Search intent is the main goal someone has in mind when they search for something on the internet. Most of the time, people are looking for an answer or a resource when they search a query.
Consider the following four search terms, for example:
– Best eco-friendly mattresses
– Plushbeds mattress price
– Materials in an eco-friendly mattress
These search queries revolve around the same subject, i.e., mattresses, but have different search intents. Can you guess the search intent behind each of them?
If you can’t, you don’t need to worry! We’ll tell you everything in a minute.
H2: 4 Prominent Search Intent Types
Google ranks your content for a specific keyword if it matches the intent related to those search terms. How does Google know the searcher’s intent behind the terms? Thanks to the historical data accumulated over decades and machine learning, Google’s smart enough to know quite accurately what you mean when people write ‘apple’ vs. ‘apple juice’ in the search bar.
Experts identify the following four distinct search intents for most queries:
Navigational search intent is involved when the searcher wants to visit a specific website. The searcher already knows what page he wants to visit. They might as well just type in the exact URL in the address bar, but they don’t because they don’t need to or they don’t remember ‒ Google will take them there.
Going back to the intro, the first search query, Plushbeds, has a navigational search intent. So, when you search “Plushbeds,” you Plushbeds website as the top result.
When a searcher looks up something just to find out more about it, the search intent is Informational. It can be as simple as “Elon Musk and Grimes” or as complex as “How does Bitcoin and Litecoin trading work?”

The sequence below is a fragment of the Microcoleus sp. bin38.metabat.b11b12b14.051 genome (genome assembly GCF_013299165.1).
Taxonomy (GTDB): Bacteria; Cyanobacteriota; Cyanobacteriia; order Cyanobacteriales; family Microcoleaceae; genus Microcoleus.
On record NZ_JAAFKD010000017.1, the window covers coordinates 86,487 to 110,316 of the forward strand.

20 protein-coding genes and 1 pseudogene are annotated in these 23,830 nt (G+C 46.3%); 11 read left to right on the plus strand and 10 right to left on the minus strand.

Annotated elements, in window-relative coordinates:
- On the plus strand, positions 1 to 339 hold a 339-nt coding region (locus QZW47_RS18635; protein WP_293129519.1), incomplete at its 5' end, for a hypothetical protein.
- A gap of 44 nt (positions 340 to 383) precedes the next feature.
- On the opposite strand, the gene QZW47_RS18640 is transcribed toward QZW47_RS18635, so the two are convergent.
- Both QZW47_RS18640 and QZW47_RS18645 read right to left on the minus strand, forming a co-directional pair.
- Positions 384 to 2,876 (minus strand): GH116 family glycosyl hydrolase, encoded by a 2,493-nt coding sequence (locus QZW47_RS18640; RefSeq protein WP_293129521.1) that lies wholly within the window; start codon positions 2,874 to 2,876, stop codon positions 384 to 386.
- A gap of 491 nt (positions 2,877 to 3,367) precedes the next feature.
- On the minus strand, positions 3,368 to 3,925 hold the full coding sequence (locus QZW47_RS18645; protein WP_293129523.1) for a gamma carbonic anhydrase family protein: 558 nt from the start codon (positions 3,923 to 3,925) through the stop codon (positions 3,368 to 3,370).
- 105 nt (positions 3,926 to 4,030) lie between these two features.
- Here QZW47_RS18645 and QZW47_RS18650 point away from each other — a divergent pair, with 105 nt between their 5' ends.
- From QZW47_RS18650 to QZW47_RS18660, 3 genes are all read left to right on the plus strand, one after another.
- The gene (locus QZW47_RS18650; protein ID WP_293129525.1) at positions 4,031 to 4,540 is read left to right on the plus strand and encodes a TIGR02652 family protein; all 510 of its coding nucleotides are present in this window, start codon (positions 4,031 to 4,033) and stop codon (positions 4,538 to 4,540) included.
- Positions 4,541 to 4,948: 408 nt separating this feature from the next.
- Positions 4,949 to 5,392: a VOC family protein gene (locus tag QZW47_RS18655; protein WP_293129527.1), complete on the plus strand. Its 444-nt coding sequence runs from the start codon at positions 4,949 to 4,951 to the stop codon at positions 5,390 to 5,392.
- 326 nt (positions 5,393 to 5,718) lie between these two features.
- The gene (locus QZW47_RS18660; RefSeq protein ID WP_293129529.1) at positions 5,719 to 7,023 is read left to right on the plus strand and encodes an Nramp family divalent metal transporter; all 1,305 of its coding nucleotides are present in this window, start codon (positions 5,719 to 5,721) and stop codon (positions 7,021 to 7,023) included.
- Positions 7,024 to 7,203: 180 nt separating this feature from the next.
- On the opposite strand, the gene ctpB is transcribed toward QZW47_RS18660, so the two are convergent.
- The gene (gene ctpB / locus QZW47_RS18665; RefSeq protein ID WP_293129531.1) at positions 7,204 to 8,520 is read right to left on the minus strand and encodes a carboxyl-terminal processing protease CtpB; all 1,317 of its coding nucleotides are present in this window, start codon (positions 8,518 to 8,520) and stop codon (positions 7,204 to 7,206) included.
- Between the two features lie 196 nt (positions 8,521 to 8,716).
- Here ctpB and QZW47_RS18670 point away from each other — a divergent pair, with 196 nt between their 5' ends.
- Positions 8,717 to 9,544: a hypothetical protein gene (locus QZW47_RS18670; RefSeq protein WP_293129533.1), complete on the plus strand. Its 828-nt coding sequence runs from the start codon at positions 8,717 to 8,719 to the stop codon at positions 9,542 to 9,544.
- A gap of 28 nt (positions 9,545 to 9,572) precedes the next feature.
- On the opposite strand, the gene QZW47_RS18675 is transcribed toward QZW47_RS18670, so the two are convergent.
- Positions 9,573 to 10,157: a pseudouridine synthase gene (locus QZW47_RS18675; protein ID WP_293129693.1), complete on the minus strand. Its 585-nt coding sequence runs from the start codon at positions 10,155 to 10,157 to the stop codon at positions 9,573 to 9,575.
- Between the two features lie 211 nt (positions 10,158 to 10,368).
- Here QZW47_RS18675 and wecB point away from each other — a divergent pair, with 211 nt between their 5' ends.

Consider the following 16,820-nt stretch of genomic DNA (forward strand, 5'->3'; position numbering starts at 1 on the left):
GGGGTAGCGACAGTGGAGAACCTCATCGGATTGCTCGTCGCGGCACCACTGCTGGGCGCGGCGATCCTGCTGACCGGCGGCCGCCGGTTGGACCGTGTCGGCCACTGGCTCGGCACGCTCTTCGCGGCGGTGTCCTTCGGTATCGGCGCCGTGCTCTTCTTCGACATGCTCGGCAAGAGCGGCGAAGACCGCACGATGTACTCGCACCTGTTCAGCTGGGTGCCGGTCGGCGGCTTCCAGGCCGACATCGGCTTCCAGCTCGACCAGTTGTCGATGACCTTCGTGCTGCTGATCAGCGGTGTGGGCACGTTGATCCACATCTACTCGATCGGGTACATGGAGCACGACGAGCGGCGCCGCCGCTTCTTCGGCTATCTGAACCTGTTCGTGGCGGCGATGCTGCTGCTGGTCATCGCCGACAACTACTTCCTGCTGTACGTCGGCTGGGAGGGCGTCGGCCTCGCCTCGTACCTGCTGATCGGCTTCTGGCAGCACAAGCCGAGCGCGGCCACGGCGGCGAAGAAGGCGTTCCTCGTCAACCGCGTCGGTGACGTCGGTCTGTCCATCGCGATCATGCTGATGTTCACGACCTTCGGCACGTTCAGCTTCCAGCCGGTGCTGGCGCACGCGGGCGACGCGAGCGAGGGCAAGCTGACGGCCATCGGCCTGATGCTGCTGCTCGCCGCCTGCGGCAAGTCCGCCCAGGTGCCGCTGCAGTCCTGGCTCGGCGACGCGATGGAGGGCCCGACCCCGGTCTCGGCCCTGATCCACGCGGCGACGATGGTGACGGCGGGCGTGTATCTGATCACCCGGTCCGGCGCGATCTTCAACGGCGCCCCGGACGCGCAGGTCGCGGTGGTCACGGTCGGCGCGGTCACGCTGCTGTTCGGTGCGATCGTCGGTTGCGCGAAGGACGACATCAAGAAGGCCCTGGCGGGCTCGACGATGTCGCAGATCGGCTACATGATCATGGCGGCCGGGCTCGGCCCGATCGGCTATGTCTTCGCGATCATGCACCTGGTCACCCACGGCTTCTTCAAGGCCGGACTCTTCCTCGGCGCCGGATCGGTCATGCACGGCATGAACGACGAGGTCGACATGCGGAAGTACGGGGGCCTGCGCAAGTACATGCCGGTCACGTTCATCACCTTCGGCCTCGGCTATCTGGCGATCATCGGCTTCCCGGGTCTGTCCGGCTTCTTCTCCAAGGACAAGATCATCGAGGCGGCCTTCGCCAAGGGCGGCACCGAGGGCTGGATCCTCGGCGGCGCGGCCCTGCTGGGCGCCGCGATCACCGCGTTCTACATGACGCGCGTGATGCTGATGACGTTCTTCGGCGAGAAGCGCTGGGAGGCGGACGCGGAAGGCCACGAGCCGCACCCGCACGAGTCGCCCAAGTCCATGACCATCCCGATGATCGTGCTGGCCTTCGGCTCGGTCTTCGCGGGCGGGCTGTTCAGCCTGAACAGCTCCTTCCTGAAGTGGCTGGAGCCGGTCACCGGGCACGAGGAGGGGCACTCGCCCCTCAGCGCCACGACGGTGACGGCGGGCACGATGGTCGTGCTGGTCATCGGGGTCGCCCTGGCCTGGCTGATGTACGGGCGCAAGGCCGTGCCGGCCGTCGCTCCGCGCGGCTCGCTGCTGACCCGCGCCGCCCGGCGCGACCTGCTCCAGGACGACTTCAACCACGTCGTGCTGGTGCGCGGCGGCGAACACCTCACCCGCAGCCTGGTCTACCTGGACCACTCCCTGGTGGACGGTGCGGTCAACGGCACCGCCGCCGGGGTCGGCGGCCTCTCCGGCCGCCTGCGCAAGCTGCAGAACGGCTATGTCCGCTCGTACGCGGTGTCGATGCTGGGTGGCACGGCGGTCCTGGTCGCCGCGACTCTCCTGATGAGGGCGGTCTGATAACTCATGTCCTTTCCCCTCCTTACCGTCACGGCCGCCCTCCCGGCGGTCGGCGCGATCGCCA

Can you guess which search phrase from the intro has informational intent? Look at the image below:
In a commercial intent, the searcher’s in the market to buy something, but they haven’t decided on a specific product yet, so they want to explore a bit. This category lies somewhere between transactional and informational intent.
Commercial search intent usually yields results like reviews and comparisons. Let’s plug the second search term from the list in the intro and find out its search intent.
When the searchers are in buying mode, they use transactional keywords. They already know what they want and are just looking for the right shop or great deals.
Can you tell which search term in the intro has transactional intent?
Here’s a hint: it has the word ‘price’ in it.
H2: How to Identify the Search Intent
Google wants us to shift our focus from search optimization to user experience optimization which also means showing them what they mean when they search.
But how can you know the search intent behind your chosen keywords? Luckily, everything that you need to know is present in the SERP.
So, let’s dive in:
H3: Search Modifiers
Modifiers are words that you can add to your search query to modify their search intent. Swapping even a single word in a search query can sometimes dramatically modify the intent and SERP results.
For example, we already know the keyword, ‘Plushbeds,’ has a navigational intent. Now let’s add a modifier to it and viola; the intent changes to transactional.
Now, let’s modify the search term even more. Can you guess the search intent now?
Noticed the dramatic change in the results? Can you guess the intent? Tell me in the comments!
Here are some common modifiers that people typically use for different intents:
– Informational: Where, what, how, who, guide, tutorial, tips, ideas, examples
– Navigational: Product name, service name, brand name
– Commercial: Size, color, best, top, comparison, review
– Transactional: Buy, purchase, price, cheap, coupon, order
H3: Dominant Content Types in SERP